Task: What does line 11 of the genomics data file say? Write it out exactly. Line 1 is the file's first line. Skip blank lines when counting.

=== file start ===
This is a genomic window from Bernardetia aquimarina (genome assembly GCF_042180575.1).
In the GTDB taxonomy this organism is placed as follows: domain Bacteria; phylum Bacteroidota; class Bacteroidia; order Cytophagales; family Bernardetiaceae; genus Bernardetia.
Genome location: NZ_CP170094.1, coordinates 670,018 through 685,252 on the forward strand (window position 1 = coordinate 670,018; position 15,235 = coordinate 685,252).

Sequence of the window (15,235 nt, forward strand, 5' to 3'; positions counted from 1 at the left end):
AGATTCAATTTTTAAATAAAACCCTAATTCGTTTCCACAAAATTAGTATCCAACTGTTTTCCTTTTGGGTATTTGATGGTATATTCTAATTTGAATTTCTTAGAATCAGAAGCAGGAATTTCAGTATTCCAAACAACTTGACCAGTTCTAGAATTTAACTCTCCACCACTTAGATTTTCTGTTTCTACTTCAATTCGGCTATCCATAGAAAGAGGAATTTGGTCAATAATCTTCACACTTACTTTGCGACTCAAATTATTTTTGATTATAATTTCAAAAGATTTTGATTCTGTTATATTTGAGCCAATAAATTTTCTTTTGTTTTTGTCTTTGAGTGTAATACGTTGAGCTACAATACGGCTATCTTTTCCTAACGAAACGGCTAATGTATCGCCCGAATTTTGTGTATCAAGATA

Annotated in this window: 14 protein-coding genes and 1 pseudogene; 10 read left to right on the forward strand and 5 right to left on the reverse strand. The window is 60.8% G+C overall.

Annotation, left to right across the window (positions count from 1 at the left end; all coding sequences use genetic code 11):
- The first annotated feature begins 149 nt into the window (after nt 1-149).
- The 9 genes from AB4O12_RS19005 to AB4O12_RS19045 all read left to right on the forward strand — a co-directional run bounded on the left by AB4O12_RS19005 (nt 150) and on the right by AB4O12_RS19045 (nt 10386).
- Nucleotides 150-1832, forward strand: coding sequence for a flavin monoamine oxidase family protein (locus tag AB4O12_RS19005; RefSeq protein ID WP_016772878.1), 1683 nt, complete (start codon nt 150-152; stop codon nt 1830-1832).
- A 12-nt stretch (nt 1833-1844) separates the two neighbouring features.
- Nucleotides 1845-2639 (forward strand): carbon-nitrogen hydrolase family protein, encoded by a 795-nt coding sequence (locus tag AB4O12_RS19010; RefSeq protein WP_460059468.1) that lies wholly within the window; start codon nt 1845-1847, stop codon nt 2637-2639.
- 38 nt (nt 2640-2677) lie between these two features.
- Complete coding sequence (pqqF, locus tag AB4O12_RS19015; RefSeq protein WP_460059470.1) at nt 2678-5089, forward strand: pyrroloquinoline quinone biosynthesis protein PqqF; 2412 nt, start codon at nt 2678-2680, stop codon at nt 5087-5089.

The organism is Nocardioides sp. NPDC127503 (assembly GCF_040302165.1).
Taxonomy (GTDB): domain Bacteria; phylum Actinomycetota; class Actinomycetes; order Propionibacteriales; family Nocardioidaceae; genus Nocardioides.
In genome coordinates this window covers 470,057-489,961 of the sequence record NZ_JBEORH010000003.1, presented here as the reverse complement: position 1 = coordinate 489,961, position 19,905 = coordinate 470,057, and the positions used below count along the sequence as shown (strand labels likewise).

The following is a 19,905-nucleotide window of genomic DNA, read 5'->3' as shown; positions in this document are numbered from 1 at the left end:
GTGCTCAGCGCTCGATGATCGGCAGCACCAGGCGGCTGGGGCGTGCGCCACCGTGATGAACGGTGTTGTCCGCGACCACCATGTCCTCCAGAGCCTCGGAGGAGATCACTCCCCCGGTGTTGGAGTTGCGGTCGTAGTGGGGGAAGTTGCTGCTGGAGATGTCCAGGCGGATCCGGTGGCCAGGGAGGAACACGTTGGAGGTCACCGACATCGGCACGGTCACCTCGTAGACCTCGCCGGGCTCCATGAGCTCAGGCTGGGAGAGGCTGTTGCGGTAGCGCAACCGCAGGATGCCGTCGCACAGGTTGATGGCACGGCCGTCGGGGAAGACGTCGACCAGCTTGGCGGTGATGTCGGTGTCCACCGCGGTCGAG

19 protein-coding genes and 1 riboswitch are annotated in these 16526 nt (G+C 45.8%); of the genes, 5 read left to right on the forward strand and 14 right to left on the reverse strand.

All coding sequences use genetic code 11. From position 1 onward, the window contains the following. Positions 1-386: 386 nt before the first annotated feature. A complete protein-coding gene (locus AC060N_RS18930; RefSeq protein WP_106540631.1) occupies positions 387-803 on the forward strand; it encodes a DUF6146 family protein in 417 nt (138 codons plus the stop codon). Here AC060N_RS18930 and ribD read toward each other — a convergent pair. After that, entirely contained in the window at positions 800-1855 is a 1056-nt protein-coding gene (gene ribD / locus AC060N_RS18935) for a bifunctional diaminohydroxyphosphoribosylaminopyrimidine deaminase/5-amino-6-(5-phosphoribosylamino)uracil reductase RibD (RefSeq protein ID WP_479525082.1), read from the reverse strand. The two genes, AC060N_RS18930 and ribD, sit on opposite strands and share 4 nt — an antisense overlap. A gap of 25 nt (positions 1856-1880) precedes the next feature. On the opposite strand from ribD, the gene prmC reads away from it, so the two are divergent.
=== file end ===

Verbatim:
- A 12-nt stretch (nt 1833-1844) separates the two neighbouring features.